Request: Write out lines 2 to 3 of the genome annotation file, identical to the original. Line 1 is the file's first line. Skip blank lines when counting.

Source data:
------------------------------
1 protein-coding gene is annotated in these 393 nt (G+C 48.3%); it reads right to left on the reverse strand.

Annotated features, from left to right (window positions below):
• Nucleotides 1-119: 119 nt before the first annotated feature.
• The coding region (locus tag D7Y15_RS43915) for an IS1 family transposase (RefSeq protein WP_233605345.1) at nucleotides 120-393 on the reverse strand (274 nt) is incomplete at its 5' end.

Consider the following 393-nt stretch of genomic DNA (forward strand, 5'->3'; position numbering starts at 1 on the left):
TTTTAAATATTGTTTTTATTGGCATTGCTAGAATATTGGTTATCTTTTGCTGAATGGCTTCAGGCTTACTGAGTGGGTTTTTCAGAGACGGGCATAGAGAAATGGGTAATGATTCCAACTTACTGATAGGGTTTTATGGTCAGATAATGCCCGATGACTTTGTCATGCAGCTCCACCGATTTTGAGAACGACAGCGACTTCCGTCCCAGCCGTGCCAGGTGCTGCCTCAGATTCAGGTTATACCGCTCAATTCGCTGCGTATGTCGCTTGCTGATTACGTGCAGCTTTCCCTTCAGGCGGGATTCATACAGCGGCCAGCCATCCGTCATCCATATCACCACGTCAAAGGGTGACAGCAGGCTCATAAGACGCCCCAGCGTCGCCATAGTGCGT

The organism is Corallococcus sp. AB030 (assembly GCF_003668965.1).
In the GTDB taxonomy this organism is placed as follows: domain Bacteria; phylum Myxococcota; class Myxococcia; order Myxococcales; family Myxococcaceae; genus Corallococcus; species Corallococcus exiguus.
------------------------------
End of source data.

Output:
Annotated features, from left to right (window positions below):
• Nucleotides 1-119: 119 nt before the first annotated feature.